9. Getting into the 90’s here and we are a long way from August It’s going to be one of those years
    We are trying to get up earlier and do more in the cool if the morning and also the late of the evening In the heat of the mid day it’s stay in by the AC

  10. Here in far north California we had hundreds all last week, but now tempered down into low 80s. My garden’s been in since the first of April, so I missed the hot temps thankfully. We think about moving north to milder summer temperatures, but I’d have to garden in a greenhouse, though, and there would be real four seasons, not just kinda 4 seasons!

  11. Thanks for the cooling pool picture – also heat wave here.

    I have found 2 things that help me with heat – drinking more in advance of going out in the heat even when I’m not thirsty, and drinking a homemade electrolyte solution (salt, lite salt, Tru-Lime (or lemon or grapefruit)).

  12. I am sooo sorry you have to work so hard in that heat! It just about kills me! And what a set back on the truck! Poor Bill
    Congratulations on the pony! I bet Ava is going to have lots of fun and learn many lessons. My ponies were my best friends and the very best teachers I could of asked for. What amazing grandparents.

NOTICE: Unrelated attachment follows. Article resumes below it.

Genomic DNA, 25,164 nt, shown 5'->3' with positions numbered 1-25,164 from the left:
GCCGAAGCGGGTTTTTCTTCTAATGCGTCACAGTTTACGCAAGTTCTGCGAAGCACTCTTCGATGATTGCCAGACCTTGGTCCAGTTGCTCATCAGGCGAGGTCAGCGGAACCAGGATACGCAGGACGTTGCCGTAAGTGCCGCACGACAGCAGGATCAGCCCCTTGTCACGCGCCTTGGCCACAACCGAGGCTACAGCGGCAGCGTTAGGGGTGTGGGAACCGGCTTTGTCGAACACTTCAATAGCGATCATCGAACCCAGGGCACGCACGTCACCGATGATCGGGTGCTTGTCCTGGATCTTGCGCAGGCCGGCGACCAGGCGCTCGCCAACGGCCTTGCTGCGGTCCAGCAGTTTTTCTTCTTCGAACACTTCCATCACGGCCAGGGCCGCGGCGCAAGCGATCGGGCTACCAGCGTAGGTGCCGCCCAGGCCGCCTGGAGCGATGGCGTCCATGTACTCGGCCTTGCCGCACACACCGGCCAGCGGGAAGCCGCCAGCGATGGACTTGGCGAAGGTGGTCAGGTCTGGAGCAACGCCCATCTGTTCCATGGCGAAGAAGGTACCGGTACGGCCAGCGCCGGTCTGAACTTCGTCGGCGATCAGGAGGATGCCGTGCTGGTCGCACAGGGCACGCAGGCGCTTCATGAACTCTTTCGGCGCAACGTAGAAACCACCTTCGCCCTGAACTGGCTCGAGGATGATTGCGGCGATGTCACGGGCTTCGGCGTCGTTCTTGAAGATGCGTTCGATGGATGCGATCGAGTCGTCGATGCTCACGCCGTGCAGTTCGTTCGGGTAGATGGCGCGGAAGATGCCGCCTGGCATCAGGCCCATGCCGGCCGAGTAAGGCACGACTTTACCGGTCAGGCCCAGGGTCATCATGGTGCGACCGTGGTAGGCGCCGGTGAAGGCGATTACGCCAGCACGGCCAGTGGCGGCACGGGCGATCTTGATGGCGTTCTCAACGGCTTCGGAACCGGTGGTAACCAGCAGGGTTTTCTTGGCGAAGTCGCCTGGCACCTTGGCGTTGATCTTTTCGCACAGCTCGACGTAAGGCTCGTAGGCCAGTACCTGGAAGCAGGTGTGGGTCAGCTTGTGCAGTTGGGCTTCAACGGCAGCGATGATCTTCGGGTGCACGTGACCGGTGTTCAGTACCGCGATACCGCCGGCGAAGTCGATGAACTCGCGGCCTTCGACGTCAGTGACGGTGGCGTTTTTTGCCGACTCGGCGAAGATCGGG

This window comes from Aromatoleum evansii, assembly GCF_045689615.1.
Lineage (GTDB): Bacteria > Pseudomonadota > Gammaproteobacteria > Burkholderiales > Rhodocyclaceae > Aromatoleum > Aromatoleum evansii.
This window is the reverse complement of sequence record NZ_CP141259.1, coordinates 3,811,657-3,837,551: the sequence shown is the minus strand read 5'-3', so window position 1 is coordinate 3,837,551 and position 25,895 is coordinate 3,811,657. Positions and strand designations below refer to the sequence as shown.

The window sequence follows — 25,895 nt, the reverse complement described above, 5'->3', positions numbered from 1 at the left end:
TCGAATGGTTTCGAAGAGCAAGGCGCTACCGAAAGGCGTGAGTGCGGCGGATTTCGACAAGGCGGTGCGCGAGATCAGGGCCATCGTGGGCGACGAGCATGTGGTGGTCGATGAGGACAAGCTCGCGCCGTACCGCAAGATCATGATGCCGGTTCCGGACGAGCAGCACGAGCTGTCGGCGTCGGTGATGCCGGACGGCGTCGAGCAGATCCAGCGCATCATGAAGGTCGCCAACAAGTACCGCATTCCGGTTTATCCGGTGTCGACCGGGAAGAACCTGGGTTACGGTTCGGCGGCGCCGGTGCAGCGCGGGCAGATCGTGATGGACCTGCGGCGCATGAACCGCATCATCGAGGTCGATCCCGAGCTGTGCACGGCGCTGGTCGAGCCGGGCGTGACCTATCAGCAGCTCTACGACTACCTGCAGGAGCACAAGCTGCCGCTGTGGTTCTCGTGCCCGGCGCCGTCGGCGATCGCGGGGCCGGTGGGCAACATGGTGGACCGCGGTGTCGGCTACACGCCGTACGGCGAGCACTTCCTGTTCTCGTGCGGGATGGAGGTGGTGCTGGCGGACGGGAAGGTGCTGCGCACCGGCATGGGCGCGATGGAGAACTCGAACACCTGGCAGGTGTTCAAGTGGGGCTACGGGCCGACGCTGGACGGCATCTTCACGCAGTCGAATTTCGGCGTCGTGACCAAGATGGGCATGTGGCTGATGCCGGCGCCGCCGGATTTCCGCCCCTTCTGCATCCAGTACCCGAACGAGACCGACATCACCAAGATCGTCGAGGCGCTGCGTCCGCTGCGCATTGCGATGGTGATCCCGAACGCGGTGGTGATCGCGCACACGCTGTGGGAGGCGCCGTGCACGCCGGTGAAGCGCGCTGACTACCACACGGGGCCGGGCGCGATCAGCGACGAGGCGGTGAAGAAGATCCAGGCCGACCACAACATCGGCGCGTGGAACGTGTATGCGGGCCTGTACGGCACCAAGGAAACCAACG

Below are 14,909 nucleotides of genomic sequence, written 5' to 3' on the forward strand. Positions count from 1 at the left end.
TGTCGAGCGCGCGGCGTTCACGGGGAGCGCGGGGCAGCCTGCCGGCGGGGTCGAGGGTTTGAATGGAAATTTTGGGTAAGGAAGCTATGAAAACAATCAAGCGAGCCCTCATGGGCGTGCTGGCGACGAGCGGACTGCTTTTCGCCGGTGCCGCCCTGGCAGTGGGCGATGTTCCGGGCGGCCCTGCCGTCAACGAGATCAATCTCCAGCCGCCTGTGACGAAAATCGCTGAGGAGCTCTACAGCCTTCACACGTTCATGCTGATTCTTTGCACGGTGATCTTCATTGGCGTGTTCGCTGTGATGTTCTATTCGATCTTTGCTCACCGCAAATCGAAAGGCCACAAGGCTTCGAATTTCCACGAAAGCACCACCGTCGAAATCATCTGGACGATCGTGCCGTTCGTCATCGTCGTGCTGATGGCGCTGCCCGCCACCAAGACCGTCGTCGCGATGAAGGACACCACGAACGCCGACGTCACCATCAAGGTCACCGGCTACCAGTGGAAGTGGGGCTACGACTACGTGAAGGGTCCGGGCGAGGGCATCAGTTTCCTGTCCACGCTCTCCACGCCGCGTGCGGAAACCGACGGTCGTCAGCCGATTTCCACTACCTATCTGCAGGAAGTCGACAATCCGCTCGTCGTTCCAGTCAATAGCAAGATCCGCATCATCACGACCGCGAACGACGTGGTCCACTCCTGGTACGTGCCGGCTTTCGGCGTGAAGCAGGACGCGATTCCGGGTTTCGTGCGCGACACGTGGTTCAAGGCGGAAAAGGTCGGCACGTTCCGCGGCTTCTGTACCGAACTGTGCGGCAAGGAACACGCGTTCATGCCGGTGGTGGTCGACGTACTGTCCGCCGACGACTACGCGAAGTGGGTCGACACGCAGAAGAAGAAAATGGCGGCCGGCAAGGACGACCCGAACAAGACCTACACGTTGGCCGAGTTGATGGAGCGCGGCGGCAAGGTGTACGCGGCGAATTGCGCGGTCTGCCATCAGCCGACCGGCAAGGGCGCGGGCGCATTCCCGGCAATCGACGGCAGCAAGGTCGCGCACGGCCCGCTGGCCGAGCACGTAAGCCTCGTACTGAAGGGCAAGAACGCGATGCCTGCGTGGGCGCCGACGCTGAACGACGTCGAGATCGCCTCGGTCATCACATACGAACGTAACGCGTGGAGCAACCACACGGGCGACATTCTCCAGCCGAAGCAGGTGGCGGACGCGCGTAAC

13. It’s a beast here in South West Wisconsin—SO HOT. I’ve got 66 tomatoes planted and I’m done. We have not had any significant rain for quite some time , it is very dry. We cut and baled some rough pasture. I fear hay prices will be high. Everything is getting more expensive. We’ll be busy canning all we produce. It’s a busy time. Drink plenty of fluids!

    • Yes, everything IS getting more expensive!! My son, Bill, recently bought an 8′ 2″ x 4″ and it was $8. And he has a sawmill. Not a happy camper!!! We’re scared about the hay too. Many of our fields actually froze a couple weeks ago when it dived to 21 degrees over night. We’re hoping they’ll recover. I’d like to know how many gallons of water we drink in one day!!

  14. To he tomatoes look great Jackie. I planted almost 200 allmy myself. Now I’m working on mulching and supporting them:)

    • What are you going to do with so many tomatoes? I’ve planted six san marzanos to make paste and sauce. I don’t know at this point how many plants are necessary to make paste and sauce for maybe a years use for two people.

      • Check out my reply to Elizabeth Johnson, above, to see what our family does with more tomatoes than Billy Stuart. We never buy a tomato based food from the store and I can up enough for 2 years as you never know what may happen (COVID, heart attack, broken bones, family moving back in with you or a crop failure).

    • Yes, she will. They’re coming up Sunday for Fathers Day and we’ll surprise her then. Can’t wait! We try hard to take lots of breaks and work most in the early morning and evenings till dark when it’s cooler and less sun.